Given below is the magnified view of a root-hair. It is a long protuberance of an epidermal cell of the root. This cell contains a fluid sap which is more concentrated than the surrounding soil water. It has a outer cell wall and an inner cell membrane. Cell wall is freely permeable whereas cell membrane is semi-permeable. The cell membrane allows the water molecules to pass through it but prevents the other larger molecules. So, the water from the soil passes into the root hairs by Osmosis.

Draw a magnified view of the root-hair, and describe how it helps in the absorption of water from the soil? Transport in Plants, Concise Biology Solutions ICSE Class 8.

Question 2

How does transpiration help the roots absorb water and minerals from the soil?

Answer

As a result of transpiration, a suction force is created in the xylem vessel. This force causes the water to be pulled up from the xylem in the roots to the stem and then to the leaves. This pulling force is called transpirational pull. Xylem tissues are in the form of capillary tubes. Whenever the xylem vessels lie empty, such as during the loss of water by transpiration, the water from below rises into them by a capillary force. As more water and minerals are drawn upwards through the stem, this causes the roots to absorb more water and minerals from the soil.

Question 3

Define the three processes by which plants absorb water and minerals from the soil.

Answer

The three processes by which plants absorb water and minerals from the soil are:

  1. Osmosis — Osmosis is the movement of water molecules from their region of higher concentration (dilute solution or with a lower solute concentration) to their region of lower concentration (concentrated solution or with a higher solute concentration) through a semi permeable membrane.
  2. Diffusion — The movement of molecules (gas, liquid or solid) from higher concentration to lower concentration is called diffusion.
  3. Active transport — The movement of molecules from their lower concentration to a higher concentration by using energy is called Active transport.

Question 4

How the water absorbed by the roots is important for the plants?

Answer

The water absorbed by the roots is important for the plant in the following three ways:

  1. Transportation — The water in the plant body, both in xylem and phloem, transports substances in a solution form from one part to another.
  2. Food production — Water is required for photosynthesis. It combines with carbon dioxide from the air in the presence of sunlight and chlorophyll to produce glucose and oxygen.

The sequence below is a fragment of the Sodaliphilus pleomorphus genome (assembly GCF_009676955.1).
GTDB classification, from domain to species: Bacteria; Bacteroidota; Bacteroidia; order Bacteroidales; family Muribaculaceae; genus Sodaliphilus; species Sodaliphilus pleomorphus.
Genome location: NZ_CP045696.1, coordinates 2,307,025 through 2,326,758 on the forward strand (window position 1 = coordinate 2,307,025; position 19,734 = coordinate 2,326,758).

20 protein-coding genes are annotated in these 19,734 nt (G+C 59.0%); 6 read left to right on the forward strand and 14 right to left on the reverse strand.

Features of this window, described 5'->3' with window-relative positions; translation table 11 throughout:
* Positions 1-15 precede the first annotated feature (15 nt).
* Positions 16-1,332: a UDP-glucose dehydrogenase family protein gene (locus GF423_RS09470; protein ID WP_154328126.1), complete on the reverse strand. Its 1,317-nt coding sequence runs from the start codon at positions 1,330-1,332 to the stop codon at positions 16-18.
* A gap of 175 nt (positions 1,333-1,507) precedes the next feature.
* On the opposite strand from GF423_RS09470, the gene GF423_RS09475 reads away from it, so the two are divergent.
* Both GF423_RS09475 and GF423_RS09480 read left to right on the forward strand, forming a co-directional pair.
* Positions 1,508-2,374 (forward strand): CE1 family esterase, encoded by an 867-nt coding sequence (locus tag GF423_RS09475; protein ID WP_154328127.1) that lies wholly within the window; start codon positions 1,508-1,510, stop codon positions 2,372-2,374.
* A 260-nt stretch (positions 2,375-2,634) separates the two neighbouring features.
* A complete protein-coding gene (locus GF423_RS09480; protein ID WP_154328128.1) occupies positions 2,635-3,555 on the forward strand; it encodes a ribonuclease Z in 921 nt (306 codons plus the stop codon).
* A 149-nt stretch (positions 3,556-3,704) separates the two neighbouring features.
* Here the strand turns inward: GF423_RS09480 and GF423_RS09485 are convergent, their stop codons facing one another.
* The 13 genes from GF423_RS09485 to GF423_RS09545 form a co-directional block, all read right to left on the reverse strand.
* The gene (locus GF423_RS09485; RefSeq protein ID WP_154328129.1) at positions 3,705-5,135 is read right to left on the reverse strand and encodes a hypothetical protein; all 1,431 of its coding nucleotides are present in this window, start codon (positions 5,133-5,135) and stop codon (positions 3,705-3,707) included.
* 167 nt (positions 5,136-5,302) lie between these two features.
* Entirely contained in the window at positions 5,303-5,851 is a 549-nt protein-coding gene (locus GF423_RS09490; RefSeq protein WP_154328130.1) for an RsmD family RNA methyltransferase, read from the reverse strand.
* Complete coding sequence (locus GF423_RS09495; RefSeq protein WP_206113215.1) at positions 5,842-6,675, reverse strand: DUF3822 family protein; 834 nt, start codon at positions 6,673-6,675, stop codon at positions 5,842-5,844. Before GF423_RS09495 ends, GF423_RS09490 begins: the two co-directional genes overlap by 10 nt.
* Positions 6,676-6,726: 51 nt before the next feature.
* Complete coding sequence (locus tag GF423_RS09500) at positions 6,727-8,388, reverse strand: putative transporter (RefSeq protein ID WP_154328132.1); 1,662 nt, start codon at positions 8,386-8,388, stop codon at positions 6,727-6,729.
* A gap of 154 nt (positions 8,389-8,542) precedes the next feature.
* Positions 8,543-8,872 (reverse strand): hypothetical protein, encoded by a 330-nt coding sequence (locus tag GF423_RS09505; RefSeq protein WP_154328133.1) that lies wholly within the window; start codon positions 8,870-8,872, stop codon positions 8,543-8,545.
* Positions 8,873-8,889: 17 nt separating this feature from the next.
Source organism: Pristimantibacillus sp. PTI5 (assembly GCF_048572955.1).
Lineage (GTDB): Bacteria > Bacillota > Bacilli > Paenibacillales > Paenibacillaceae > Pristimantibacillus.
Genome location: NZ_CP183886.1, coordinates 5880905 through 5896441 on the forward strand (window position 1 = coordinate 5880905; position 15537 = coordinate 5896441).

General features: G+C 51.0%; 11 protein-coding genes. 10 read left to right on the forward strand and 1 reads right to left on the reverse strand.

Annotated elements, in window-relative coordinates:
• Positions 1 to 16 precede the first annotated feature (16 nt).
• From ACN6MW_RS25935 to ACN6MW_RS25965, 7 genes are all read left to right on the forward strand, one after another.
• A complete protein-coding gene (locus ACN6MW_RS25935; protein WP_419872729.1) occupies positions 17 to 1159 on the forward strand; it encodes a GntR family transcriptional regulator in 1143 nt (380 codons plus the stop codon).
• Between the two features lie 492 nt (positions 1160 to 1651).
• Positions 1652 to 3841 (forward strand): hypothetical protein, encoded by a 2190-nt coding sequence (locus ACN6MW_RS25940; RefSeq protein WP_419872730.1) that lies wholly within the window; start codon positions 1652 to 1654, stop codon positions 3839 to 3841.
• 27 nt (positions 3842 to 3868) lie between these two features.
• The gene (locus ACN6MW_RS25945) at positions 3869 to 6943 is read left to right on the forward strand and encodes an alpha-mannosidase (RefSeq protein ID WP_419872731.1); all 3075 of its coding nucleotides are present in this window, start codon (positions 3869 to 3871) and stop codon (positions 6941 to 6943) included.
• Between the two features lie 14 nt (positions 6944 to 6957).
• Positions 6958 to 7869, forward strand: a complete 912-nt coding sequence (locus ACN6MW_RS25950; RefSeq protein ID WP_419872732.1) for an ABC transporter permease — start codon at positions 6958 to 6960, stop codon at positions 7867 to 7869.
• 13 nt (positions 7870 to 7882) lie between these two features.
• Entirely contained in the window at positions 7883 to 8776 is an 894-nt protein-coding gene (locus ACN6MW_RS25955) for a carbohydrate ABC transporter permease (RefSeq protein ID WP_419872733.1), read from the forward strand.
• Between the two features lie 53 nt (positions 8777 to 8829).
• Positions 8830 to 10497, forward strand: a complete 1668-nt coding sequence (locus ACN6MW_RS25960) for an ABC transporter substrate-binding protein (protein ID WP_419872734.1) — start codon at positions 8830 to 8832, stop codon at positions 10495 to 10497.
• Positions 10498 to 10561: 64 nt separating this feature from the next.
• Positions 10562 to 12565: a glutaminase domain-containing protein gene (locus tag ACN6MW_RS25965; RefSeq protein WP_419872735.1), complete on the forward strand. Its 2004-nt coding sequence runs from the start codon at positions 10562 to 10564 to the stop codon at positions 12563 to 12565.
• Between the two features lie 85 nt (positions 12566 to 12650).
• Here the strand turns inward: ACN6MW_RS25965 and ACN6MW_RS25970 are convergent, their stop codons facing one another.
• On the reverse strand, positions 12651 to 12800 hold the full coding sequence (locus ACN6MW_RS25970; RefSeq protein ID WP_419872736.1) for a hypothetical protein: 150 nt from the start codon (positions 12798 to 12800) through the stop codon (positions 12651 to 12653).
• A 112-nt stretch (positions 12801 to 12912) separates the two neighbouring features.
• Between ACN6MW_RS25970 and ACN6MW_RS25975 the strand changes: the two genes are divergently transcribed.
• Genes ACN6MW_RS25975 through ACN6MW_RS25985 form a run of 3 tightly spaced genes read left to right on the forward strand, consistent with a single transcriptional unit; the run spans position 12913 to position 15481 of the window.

3. Cooling — The heat utilized when water is transpired from the surface of leaves in the form of water vapour induces a cooling effect.

Question 5

Name the factors that affect the rate of transpiration. State their role in each case.

Answer

The following main factors affect the rate of transpiration —

  1. Sunlight — During daytime, the rate of transpiration is faster. This is because the stomata remain open to allow the inward diffusion of carbon dioxide for photosynthesis. During night time, the stomata are closed, and hence transpiration hardly occurs.
  2. Temperature — Plants transpire more rapidly at higher temperatures because water evaporates more rapidly as the temperature rises.
  3. Humidity — Transpiration is reduced if the air is humid. Air cannot hold any water molecules when it is already laden with moisture (humidity).
  4. Wind — Transpiration is more when the wind is blowing faster as water vapour moves away faster from the surface of leaves.

Question 6

Mention the two ways in which transpiration helps the plants.

Answer

Transpiration helps the plants in the following two ways —

  1. Cooling the plant — The heat utilized when water is transpired from the surface of leaves in the form of water vapour induces a cooling effect.
  2. Transpiration helps in maintaining the concentration of the sap inside the plant body — The roots continue to absorb water from the soil. If excess water is not evaporated out, the sap would then become dilute, preventing further absorption of water along with the minerals required by the plant.

Question 7

Describe an experiment to show that the plant loses water through its leaves.

Answer

Take a small-sized, well-watered potted plant with a few branches. Place a polythene bag over its one branch as shown in (A) and tie it with a rubber band.
Remove all the leaves from another branch (B) of the same plant, cover this too with a polythene bag and tie it with a rubber band.
Place the plant in sunlight, and observe it after 4-6 hours. We will notice that tiny water droplets have appeared on the inner surface of the polythene bag over branch A, while no water drops appear on branch B.
Conclusion — This experiment proves that plant loses water through its leaves.

Describe an experiment to show that the plant loses water through its leaves. Transport in Plants, Concise Biology Solutions ICSE Class 8.

Question 8

Name any three minerals whose deficiency causes diseases in plants. Give the symptoms of each deficiency.

Answer

The table below lists the three minerals along with the symptoms of deficiency of each:

MineralMajor Deficiency Symptoms
Nitrogen (N)Yellowing of leaves, wrinkling of cereal grains.
Phosphorus (P)Purple and red spots on leaves, delay in seed germination.
Potassium (K)Poor growth with reduced rate of transpiration.

Question 9

List out the differences between xylem and phloem.

Answer

Differences between xylem and phloem are:

XylemPhloem
Conducts water and mineral salts from the roots to the aerial parts of the plant.Translocates food from the leaves to the storage organs and growing parts of the plant.
Made up of tracheids, vessels, xylem parenchyma and xylem fibres.Made up of sieve tubes, companion cells, phloem parenchyma and phloem fibres.
Conducting cells (vessels and tracheids) are dead.Conducting cells (sieve tubes) are living.
Conduction is unidirectional.Conduction is bidirectional.
Conduction does not require any expenditure of energy.Conduction requires expenditure of energy.